Cricket, like every other sport, remembers performances that result in victories while the ones that come in losses die slowly with little reminiscence value. The Ashes, pinnacle of Test series’, is set to unfold yet another time and here we roll the clock back to look at some extraordinary performances.
In part one of a five-part series, we analyse batting performances that have gone in vain, yet remain cherished for the grit and determination shown by these batsmen.
Paul Collingwood – 206* – 2006/07 Ashes
After a brilliant win at home in Ashes 2005, England were favourites to knock over the Aussies in their backyard in 2006/07. After a resounding loss in the first Test, England were brought back to reality and at Adelaide, in the second match of the series, they were greeted by a dead track.
Paul Collingwood and Kevin Pietersen strung together a 310-run partnership on a flat bed at the Adelaide stadium. Collingwood brought up a spectacular double hundred and Kevin Pietersen fell 42 short of one as England drove home the advantage early. With 551 on board, England declared only to concede 500-plus themselves.
Shane Warne then looked over them in the second innings to bring Australia back from the dead and give them a second win in the series. Australia went on to whitewash England in the series to avenge for their 2005 loss.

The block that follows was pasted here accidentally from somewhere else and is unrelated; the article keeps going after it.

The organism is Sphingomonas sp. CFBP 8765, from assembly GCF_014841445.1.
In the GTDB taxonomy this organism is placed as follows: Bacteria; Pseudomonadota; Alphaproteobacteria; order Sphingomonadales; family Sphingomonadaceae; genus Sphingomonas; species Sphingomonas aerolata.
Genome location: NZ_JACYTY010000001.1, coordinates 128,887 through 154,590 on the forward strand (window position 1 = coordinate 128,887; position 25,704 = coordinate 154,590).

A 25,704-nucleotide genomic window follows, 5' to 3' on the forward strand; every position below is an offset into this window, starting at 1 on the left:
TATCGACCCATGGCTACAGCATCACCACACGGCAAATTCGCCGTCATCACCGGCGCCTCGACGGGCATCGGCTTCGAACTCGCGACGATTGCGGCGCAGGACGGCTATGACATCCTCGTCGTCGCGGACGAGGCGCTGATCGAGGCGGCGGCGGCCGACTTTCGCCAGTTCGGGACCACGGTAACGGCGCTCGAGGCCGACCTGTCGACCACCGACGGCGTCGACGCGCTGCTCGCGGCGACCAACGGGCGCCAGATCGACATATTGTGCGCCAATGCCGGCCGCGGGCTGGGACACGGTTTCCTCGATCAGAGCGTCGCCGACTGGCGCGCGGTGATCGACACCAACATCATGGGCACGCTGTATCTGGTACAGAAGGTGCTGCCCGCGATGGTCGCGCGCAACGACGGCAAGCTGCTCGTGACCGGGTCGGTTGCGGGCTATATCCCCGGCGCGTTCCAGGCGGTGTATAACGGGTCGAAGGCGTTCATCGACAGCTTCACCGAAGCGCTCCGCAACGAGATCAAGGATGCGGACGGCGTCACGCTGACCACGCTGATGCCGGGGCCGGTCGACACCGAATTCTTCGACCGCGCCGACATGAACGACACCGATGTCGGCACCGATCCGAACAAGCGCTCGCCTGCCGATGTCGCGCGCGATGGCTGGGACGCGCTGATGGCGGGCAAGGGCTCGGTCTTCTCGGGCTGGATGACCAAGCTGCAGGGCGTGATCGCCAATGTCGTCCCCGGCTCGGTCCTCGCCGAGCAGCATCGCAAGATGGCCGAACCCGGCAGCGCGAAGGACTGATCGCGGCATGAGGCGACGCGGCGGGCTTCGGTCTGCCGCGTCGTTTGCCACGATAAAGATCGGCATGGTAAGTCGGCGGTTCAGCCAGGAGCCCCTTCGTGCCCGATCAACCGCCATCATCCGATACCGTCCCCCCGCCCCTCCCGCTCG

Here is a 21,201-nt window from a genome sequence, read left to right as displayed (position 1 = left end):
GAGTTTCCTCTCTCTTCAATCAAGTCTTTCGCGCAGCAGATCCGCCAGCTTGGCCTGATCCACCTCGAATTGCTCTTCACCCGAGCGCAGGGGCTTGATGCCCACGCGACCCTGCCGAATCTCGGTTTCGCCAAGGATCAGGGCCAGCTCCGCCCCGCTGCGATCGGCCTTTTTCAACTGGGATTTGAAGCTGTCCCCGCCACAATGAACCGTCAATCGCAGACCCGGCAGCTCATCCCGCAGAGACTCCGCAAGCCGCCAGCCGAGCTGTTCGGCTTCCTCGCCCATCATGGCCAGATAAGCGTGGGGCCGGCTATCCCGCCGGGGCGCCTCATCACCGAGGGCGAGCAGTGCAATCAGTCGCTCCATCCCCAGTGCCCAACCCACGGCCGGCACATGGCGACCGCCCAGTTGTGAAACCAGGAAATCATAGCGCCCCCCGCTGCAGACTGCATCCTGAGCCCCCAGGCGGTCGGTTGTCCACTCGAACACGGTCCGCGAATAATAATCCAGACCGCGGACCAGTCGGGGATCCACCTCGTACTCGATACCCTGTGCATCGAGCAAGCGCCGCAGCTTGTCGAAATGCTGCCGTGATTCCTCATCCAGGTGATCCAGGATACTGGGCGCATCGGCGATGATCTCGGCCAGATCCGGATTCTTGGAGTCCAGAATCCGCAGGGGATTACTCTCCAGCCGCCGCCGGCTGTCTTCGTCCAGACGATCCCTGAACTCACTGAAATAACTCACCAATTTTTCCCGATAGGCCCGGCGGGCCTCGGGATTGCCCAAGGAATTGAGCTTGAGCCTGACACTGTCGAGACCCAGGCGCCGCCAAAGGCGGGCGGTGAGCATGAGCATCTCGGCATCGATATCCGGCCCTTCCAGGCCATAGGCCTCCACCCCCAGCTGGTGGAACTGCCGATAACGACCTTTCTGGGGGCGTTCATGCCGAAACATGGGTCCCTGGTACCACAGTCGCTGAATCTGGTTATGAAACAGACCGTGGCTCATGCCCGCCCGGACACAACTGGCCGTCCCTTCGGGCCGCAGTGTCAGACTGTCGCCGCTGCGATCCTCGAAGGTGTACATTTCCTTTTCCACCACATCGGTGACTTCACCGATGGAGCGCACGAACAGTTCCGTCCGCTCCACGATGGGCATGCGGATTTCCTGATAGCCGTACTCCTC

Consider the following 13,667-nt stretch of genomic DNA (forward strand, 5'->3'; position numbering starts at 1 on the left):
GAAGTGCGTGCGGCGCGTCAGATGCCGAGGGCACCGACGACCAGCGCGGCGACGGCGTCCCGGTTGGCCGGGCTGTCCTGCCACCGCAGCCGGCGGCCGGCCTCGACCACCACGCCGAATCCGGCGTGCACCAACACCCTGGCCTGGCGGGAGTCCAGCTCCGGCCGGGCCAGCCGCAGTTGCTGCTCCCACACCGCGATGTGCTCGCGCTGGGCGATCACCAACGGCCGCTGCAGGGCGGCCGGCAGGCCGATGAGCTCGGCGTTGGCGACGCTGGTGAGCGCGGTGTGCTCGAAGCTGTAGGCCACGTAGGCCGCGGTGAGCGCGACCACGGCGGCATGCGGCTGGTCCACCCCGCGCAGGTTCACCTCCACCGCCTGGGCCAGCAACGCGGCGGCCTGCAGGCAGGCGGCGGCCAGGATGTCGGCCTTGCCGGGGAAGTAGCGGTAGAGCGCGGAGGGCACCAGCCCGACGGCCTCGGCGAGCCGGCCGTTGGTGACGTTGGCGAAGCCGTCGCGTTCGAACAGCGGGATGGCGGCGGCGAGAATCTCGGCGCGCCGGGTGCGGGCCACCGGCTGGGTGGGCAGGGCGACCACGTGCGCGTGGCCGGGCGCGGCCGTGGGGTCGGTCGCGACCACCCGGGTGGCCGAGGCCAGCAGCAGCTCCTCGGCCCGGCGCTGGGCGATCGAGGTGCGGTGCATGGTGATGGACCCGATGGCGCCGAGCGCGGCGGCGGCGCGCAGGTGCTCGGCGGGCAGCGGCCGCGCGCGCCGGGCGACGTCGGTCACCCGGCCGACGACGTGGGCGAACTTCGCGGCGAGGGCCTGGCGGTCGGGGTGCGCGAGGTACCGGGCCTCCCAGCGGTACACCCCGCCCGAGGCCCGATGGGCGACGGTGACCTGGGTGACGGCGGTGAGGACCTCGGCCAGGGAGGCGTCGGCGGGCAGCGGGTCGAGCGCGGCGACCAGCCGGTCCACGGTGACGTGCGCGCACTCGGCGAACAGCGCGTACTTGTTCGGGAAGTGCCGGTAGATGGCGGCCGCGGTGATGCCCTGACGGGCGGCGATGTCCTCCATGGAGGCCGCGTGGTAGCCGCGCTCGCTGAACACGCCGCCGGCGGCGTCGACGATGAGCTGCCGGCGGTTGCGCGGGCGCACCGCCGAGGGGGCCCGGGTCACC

Allan Border – 123* – Ashes 1981
Most of his centuries remain pillars in Australia’s wins in the 1980s but one special knock at Manchester saw him end up on the losing side. In the fifth Test of the 1981 Ashes series in England, the hosts left Australia a 500-plus total to chase on a tricky, slow wicket at Old Trafford. Graham Yallop gave England a rousing start with a run-a-ball century but they were still pretty far off from ruffling the Aussie camp.
Border turned things around by defying the England bowlers with sheer determination. He relentlessly fought against all odds and stood unfazed even as his mates kept throwing wickets away. Mind that the England attack consisted of some exciting bowlers but Border was playing the ball, not the bowler.
On 123 not out, he ran out of partners and England went on to lose by 103 runs. The series came to be known as “Botham’s Ashes” but the Australian had given a pretty good account of himself.
Ben Stokes – 120* – 2013 Ashes
Playing just his second Test match, young, red-headed Ben Stokes gave Australia a good account of himself at Perth in the third Test of the series. England were under the pump with Mitchell Johnson once again running through them and in the second innings, they were left to chase 504 for a win. The WACA wicket had opened up by this innings and Johnson was hurling in bouncers at 150kmph.
At 121/4, England were down and out when Stokes came in and counter-attacked to take some pressure off his mates. Fighting fire with fire, Stokes slammed a magnificent ton to give England some respect in a series which saw them being tamed by a ferocious Mitchell Johnson. Stokes’ 120 came off 195 balls and had 18 fours and a six. He eventually fell misjudging the sweep shot but gave a more than decent impression in just his second Test match.